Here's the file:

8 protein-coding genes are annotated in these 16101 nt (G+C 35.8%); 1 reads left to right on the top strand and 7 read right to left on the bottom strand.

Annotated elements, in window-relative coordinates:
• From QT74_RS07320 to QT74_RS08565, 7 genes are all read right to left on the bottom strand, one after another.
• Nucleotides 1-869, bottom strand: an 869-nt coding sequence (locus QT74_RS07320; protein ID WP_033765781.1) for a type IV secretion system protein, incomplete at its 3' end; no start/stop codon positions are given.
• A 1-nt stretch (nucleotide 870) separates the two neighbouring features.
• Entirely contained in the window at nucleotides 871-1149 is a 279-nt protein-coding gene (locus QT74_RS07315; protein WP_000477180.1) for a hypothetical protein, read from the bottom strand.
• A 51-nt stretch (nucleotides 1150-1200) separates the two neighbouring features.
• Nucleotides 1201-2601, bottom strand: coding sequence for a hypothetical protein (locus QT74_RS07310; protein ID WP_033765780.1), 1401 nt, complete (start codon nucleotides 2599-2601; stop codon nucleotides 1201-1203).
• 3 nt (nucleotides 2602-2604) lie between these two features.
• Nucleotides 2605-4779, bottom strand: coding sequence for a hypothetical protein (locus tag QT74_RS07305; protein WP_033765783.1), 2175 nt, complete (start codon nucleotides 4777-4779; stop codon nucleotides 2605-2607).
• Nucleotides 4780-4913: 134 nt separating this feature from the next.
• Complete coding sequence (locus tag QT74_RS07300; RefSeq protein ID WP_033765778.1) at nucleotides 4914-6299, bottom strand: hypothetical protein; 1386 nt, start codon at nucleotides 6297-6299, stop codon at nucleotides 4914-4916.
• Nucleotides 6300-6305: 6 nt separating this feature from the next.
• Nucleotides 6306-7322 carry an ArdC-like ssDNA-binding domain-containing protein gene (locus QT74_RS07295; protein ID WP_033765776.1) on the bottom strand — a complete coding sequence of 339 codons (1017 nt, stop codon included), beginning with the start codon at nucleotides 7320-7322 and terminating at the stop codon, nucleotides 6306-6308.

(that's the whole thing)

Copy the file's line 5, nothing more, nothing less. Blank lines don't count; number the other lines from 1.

• A 1-nt stretch (nucleotide 870) separates the two neighbouring features.